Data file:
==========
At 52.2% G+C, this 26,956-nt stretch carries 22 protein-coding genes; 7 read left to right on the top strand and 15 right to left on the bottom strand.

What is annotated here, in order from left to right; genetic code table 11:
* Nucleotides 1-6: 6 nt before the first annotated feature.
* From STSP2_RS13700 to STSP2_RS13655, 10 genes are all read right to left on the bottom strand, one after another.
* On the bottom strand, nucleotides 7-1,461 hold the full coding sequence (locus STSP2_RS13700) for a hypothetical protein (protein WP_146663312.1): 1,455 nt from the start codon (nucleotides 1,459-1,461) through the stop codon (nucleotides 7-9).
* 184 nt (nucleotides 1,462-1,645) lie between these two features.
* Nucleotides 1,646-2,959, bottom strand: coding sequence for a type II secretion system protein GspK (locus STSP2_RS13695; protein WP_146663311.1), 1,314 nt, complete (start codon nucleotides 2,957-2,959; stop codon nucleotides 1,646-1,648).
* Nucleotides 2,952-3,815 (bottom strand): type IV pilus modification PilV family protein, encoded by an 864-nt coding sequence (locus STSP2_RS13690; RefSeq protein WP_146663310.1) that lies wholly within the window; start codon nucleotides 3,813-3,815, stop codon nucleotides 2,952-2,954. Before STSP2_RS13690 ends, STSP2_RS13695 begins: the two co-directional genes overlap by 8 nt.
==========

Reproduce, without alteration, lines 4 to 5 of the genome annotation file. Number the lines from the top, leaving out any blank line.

* From STSP2_RS13700 to STSP2_RS13655, 10 genes are all read right to left on the bottom strand, one after another.
* On the bottom strand, nucleotides 7-1,461 hold the full coding sequence (locus STSP2_RS13700) for a hypothetical protein (protein WP_146663312.1): 1,455 nt from the start codon (nucleotides 1,459-1,461) through the stop codon (nucleotides 7-9).